Ok, so today’s comic is a smidge light – I know many of you will be shouting out ‘go deeper- explore the specific disorder I wanna learn about!’ We’ll for sure eventually get to the specific ones and explore them more thoroughly. We might have explored a few already in the health category. Thing is, for the next Drawn to Sex book, we needed a solid catch-all comic, something that introduces the subject and explains how anyone experiencing it is normal – it happens to us all. So that’s what we have today – a light comic that skims the surface!

If you’re feeling represented in this comic and see your own woes appearing, I’d really encourage you to go and have a frank conversation with your doctor. A good doc will listen and help and, honestly, they’ve heard it all before. You’ve nothing to be embarrassed or afraid of.

Next week, a review! First one in an age – we’re excited, it’s going to be half review and half autobio catchup.

↓ Comic Transcript
Page 1:
A person stands with a hoody on and pantless, so their flaccid penis is on display.
Person: Awww, c'mon! (They gesture at their junk, looking distressed)
Matt: What's up, my pantless pal?
Person: Matt! My willy ain't waggling, it's just a'dangling! My Peter's out of power. It's hardly getting hard! My dong is just... DONE.
Matt: Dang, I'm no doctor, but if that's a persistent issue, I'd say you're suffering a Sexual Dysfunction.
Person: A... what now?
Matt: Sexual Dysfunction! A catch-all title for pretty much any long term problem that gets in the way of you getting it on! More specifically, issues and disorders that stop your sexual response cycle from working normally.
IMAGE: A graph showing the stages of the Sexual Response Cycle, but with a brick wall blocking each stage. Stages: Excitement (desire and arousal). Plateau (doin' the deed). Orgasm. Resolution.
Matt: This includes all sorts of stuff such as:

Page 2:
- Desire Disorders (An unusual lack of interest or appetite for sex).
- Arousal Disorders (Difficulty in getting physically aroused or excited. Stuff like not being able to get hard, wet, or relaxed enough to allow for activity.)
- Orgasm Disorders (Inability to orgasm or difficulty controlling orgasms.
- Pain Disorders (Pain during sex)

Narration: Our ability to have or want sex is highly dependent on a lot of things going RIGHT. So it's not a surprise that these troubles are ULTRA common and happen to many of us, regardless of age, fitness or the genitals we've got.

Matt: In your case, it kinda sounds like you're getting wanged by some Erectile Dysfunction.
Person: But-but, why?!?!
Matt: Dang, well that's the question. There can be a whole lot of different reasons you're suffering a sexual dysfunction, soooo you're probably better off talking with your doc about the hos and whys of you issue.
Person: Aw, c'mon Matt, you can't leave me hanging like that. Gimme somethin' useful.
Matt: Ok ok, well, here's a bullet list of potential causes, to get you thinking:

Page 3:
- Psychological Causes: Stress and anxiety, Worry about 'performance', Relationship troubles, Depression, Guilty feelings, Body image concerns, Past sexual trauma.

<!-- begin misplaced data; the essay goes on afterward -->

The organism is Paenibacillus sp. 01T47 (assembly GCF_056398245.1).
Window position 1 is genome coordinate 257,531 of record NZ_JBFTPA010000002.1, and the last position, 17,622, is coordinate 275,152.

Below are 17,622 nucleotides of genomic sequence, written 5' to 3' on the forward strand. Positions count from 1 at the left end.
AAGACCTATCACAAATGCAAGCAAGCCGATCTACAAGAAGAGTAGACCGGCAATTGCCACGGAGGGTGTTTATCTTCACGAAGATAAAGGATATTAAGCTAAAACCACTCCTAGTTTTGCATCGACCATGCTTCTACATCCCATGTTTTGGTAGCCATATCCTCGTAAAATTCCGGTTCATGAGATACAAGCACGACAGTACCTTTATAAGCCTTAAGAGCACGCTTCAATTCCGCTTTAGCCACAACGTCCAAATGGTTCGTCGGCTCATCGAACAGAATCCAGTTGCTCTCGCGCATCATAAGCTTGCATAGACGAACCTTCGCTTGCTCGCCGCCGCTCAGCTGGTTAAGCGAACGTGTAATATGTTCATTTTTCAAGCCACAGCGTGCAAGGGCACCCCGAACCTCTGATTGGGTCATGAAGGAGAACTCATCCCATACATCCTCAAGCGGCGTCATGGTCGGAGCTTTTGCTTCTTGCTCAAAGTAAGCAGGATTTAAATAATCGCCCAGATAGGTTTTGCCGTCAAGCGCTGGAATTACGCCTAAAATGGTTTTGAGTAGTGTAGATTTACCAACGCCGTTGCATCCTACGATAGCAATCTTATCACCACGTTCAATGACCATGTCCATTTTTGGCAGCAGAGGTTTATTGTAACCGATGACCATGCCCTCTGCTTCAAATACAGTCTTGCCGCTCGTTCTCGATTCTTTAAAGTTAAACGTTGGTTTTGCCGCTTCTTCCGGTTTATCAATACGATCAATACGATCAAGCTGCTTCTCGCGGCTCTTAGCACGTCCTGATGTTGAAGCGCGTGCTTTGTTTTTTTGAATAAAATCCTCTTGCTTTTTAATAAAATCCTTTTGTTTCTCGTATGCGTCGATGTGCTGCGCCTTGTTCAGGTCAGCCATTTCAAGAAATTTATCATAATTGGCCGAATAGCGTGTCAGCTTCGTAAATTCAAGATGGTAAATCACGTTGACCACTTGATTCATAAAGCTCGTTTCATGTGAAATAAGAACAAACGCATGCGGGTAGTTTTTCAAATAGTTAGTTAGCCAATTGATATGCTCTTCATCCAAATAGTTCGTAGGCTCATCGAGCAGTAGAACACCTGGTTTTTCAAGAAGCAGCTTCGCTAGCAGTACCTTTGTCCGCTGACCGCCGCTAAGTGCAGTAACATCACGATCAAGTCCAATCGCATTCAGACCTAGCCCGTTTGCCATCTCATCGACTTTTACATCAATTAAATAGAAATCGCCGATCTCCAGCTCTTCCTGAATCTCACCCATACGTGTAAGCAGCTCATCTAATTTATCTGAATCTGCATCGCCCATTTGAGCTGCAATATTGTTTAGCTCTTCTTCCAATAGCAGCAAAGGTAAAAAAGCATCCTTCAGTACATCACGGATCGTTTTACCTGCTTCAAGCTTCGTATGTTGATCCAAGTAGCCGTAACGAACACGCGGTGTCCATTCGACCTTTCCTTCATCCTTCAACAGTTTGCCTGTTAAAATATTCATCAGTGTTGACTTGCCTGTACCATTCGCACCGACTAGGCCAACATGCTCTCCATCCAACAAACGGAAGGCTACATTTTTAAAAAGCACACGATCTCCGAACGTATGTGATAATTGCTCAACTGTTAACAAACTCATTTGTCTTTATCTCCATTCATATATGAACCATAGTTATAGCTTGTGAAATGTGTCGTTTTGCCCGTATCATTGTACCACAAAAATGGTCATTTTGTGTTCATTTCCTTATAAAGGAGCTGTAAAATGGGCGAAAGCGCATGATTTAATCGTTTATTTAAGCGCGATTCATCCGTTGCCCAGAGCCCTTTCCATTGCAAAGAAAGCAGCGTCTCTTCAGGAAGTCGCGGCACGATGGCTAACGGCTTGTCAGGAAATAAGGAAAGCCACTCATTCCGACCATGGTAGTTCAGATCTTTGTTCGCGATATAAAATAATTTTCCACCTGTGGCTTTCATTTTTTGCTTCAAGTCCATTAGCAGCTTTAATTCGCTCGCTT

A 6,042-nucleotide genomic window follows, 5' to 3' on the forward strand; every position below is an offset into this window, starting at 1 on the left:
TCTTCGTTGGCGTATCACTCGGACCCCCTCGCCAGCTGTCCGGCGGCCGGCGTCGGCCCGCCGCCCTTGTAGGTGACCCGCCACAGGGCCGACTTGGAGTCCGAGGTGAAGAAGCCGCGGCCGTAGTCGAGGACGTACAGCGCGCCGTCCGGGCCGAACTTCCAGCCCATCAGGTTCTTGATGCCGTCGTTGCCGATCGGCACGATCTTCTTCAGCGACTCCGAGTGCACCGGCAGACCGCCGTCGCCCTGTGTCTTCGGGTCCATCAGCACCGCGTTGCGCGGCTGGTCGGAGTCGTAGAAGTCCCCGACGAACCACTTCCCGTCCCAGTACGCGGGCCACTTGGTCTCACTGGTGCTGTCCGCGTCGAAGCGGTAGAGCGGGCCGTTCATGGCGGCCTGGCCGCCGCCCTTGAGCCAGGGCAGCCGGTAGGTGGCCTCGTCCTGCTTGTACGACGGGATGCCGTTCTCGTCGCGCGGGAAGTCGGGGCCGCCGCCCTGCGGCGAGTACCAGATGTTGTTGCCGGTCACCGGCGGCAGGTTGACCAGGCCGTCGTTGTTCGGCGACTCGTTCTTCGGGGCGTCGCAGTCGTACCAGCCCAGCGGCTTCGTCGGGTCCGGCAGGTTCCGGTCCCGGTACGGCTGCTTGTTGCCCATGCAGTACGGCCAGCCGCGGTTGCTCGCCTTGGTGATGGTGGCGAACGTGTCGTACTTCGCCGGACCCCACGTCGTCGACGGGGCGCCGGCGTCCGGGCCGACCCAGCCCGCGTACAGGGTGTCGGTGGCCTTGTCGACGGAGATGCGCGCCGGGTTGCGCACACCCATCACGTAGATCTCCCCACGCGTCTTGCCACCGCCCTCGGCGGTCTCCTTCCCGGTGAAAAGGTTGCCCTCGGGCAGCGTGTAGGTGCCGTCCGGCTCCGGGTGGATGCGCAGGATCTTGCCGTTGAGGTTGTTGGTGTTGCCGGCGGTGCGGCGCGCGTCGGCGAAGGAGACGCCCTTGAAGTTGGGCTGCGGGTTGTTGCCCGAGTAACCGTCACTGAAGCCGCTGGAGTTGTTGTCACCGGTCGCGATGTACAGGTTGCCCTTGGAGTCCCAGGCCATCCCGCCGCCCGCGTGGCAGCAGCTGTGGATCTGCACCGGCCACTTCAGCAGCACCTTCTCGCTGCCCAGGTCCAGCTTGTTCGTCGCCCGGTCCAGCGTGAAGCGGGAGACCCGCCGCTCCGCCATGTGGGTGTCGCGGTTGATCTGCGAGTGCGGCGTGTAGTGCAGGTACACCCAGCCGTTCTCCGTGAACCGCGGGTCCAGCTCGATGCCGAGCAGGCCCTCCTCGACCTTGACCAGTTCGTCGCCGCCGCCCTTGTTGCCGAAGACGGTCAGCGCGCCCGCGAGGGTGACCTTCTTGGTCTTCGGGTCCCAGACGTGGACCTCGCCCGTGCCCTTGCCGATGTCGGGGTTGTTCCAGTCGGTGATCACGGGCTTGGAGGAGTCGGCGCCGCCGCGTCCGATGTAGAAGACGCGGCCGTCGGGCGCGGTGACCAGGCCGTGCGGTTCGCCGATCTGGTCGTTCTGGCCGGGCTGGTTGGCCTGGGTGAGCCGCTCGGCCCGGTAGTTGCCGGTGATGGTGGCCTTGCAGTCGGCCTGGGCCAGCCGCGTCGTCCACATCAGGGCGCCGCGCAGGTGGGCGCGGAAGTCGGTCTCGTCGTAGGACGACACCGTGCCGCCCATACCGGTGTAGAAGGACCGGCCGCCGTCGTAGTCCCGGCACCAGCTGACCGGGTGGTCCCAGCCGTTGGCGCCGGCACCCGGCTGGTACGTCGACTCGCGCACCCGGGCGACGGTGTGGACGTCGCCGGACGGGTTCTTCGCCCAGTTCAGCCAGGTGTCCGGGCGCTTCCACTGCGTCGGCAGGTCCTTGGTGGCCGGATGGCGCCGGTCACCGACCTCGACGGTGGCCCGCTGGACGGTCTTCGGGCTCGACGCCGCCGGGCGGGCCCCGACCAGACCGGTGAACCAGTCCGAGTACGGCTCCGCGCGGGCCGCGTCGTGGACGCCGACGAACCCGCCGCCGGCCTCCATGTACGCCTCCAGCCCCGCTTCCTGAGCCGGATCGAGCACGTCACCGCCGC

-Physical Causes: Diabetes, Cardiovascular issues, Neurological disorders, hormone imbalances, kidney or liver trubs, alcoholism and drug abuse, Side effects from meds (including antridepressants).
Matt: I too have my share of ED issues... If I'm too stressed out or anxious, I just can't get hard. Especially when my partner's awaiting. That inability to get hard will burrow into my head and make it even more difficult for every other subsequent time. Like a dark, vicious no-boner loop that keeps compounding on itself the more I think about it...
Matt: Ahem. My point is that we all struggle with things like performance anxiety or our sexual bits not working the way we want them to. Our society and culture has made sex out as the BE ALL and END ALL of activities. We act like it's the ultimate holy AND impure act, the height of success AND failure, the definer of what KIND of person you ARE and how your community should TREAT you. Elevating this basic human function to such a high place has loaded it with so much pressure, so when any of us fail to enjoy and perform sex as to match our ideal, it can leave one feeling broken and distraught.
IMAGE: The person is carrying an enormous weight labeled SEX on their back, looking very stressed.

Page 4:
Person: ...So... Got any suggestions?
Matt: Oh! Right! (Matt gestures a a sign reading "How to Treat Sexual Dysfunction") Most sexual dysfunctions can be tackled by treating the root physical or psychological problem. This can include:
- Medication. Swap up meds, balance hormones, or, for penises, using pills to get erect.
- Behavior Treatment. Learn to treat negative behaviors or replace them with more positive ones.
- Sexual Therapy. Sex therapists work out the problem sources through talk.
IMAGE: The person's penis twitches and he says "! Well lookit that!" in surprise.
- Mechanical Aids. Objects to physically assist body parts, like vaginal dialators, penile implants, and vacuum devices.
- Communication. Honest talk between partners can take off pressure and enable cllaboration for finding other options.
- Education. Learning about your issue can help you understand it, circumvent it, find alternatives, or even overcome it.
- Physchotherapy. Addresses trauma, anxiety, fear, guilt and body image.

Matt gestures at his head with one hand and points towards his junk with the other while saying, "For me (and I'm not suggesting this will work for anyone else), talking things over with my doc and Erika, avoiding penis-focused sex, and taking some pressure off my shoulders worked wonders. Turns out, I'm hardest when I'm least worried about being hard!


Transcribed by Erika Moen September 2023